Reactive API Service — Using Spring Webflux and Reactive Data Redis

Habeeb Okunade
13 min readFeb 6, 2021


When developing microservice, it is desirable to use a non-blocking approach to build some services that have large traffic. This enables them to be elastic, that is, scalable, responsive and resilient, meaning that they will be tolerant of failures. Elasticity and resilience together will enable a reactive system to be responsive; they will be able to respond in a timely fashion.

In this excerpt, I will show you how to integrate Redis reactively (non-blocking) with a reactive Spring user-service that runs asynchronously.

This is not a tutorial to Project Reactor/Spring Webflux or how to develop non-blocking APIs or Redis service or clusters there are lots of tutorial on the internet for that. Spring also have a simple but not explanatory tutorial on this at

I will follow these 10 steps to explain how I implemented the project.

  1. Simple user-service webflux API.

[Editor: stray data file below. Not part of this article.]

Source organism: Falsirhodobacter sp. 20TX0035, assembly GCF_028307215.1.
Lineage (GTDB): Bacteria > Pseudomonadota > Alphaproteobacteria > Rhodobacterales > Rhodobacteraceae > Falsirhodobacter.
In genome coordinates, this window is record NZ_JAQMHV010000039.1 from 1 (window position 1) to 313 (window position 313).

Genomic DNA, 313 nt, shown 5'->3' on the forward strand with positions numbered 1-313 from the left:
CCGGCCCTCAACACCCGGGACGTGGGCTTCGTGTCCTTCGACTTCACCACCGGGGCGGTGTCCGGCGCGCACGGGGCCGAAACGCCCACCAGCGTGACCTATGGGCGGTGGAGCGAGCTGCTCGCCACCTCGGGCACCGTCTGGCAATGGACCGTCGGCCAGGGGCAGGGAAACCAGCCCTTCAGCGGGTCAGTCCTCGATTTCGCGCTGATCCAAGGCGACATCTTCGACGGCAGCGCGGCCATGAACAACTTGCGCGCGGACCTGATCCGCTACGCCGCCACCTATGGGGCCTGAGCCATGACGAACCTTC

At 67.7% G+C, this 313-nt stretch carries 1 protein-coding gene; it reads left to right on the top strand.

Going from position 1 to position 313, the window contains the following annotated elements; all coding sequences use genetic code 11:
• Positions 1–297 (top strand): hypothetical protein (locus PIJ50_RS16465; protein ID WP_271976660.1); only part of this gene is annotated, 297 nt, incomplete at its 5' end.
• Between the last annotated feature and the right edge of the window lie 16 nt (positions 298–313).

2. Adding maven dependencies for both the spring-webflux and reactive data Redis.
  3. Project architecture and structure
  4. Adding the Spring and the Redis properties to the project properties file.
  5. Adding the User model/entity class.
  6. Configuring Reactive Redis with Lettuce Connection factory and Redis serialization.
  7. Implementing ReactiveCrudRepository interface and integrating it with Reactive Data Redis.
  8. Designing deligating service and controller layers.
  9. Writing the persistence tests to test the implemented UserRepository.
  10. Conclusion.

To follow along, you will need to download or clone the final project on GitHub at

Step 1. Creating a Maven Spring Boot project

We start by going to to bootstrap the project. — Spring initializr